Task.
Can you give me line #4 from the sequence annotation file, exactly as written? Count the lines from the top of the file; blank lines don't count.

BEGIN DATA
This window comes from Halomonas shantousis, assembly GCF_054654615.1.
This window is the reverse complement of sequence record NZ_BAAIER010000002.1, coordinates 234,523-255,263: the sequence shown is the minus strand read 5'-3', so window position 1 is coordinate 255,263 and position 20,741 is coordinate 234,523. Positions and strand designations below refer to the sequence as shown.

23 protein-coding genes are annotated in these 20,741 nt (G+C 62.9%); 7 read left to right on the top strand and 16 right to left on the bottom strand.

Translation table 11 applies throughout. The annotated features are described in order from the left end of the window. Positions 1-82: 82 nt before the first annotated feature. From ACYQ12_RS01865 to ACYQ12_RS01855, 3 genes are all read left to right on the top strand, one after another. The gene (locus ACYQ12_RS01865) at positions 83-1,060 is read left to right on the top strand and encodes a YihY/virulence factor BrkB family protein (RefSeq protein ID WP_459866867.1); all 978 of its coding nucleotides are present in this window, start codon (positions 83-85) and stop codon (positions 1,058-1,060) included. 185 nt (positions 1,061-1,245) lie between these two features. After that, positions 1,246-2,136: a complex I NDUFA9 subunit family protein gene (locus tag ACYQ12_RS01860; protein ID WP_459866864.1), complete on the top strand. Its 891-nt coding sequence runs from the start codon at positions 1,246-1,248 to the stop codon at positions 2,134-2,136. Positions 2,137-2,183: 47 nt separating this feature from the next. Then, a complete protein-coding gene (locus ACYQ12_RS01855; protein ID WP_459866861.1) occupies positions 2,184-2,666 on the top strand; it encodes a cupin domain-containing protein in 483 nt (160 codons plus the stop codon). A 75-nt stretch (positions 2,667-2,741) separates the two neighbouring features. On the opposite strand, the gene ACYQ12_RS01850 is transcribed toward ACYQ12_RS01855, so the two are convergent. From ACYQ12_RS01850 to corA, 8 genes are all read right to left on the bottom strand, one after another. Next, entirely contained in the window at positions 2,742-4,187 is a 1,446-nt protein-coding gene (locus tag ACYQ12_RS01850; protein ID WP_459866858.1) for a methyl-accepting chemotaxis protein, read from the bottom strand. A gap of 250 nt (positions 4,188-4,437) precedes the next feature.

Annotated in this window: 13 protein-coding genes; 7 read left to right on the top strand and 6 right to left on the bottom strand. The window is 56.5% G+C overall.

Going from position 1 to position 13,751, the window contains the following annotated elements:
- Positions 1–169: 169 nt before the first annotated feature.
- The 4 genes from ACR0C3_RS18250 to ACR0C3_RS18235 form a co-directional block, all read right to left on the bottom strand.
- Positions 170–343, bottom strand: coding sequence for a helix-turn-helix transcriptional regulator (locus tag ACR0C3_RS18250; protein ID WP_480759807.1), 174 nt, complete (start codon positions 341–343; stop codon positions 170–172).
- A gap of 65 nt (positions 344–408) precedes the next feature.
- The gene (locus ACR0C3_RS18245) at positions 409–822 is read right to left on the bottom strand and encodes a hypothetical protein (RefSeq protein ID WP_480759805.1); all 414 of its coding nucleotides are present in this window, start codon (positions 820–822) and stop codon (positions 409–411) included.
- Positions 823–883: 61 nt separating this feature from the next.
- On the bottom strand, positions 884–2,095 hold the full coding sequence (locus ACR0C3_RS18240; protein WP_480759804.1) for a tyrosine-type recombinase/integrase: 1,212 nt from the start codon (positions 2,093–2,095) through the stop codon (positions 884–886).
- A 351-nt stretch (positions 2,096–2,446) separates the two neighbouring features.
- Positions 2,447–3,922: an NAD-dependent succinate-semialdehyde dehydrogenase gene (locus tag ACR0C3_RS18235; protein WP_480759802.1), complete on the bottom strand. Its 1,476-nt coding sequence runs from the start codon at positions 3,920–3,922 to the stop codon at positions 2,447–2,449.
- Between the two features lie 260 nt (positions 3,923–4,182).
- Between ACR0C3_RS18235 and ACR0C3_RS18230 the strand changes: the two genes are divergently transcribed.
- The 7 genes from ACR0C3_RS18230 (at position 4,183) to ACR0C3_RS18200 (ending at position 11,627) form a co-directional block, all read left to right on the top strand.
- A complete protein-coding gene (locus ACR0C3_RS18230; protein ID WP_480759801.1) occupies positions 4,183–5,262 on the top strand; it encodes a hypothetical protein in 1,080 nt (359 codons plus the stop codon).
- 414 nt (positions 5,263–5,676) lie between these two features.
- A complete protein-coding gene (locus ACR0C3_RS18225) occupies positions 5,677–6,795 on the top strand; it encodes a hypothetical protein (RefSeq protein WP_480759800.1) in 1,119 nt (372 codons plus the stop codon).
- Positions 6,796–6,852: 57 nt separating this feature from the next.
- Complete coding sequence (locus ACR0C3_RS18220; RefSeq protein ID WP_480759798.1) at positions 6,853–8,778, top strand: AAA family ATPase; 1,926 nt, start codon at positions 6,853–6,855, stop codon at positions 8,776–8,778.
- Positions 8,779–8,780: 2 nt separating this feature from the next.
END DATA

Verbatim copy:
Translation table 11 applies throughout. The annotated features are described in order from the left end of the window. Positions 1-82: 82 nt before the first annotated feature. From ACYQ12_RS01865 to ACYQ12_RS01855, 3 genes are all read left to right on the top strand, one after another. The gene (locus ACYQ12_RS01865) at positions 83-1,060 is read left to right on the top strand and encodes a YihY/virulence factor BrkB family protein (RefSeq protein ID WP_459866867.1); all 978 of its coding nucleotides are present in this window, start codon (positions 83-85) and stop codon (positions 1,058-1,060) included. 185 nt (positions 1,061-1,245) lie between these two features. After that, positions 1,246-2,136: a complex I NDUFA9 subunit family protein gene (locus tag ACYQ12_RS01860; protein ID WP_459866864.1), complete on the top strand. Its 891-nt coding sequence runs from the start codon at positions 1,246-1,248 to the stop codon at positions 2,134-2,136. Positions 2,137-2,183: 47 nt separating this feature from the next. Then, a complete protein-coding gene (locus ACYQ12_RS01855; protein ID WP_459866861.1) occupies positions 2,184-2,666 on the top strand; it encodes a cupin domain-containing protein in 483 nt (160 codons plus the stop codon). A 75-nt stretch (positions 2,667-2,741) separates the two neighbouring features. On the opposite strand, the gene ACYQ12_RS01850 is transcribed toward ACYQ12_RS01855, so the two are convergent. From ACYQ12_RS01850 to corA, 8 genes are all read right to left on the bottom strand, one after another. Next, entirely contained in the window at positions 2,742-4,187 is a 1,446-nt protein-coding gene (locus tag ACYQ12_RS01850; protein ID WP_459866858.1) for a methyl-accepting chemotaxis protein, read from the bottom strand. A gap of 250 nt (positions 4,188-4,437) precedes the next feature.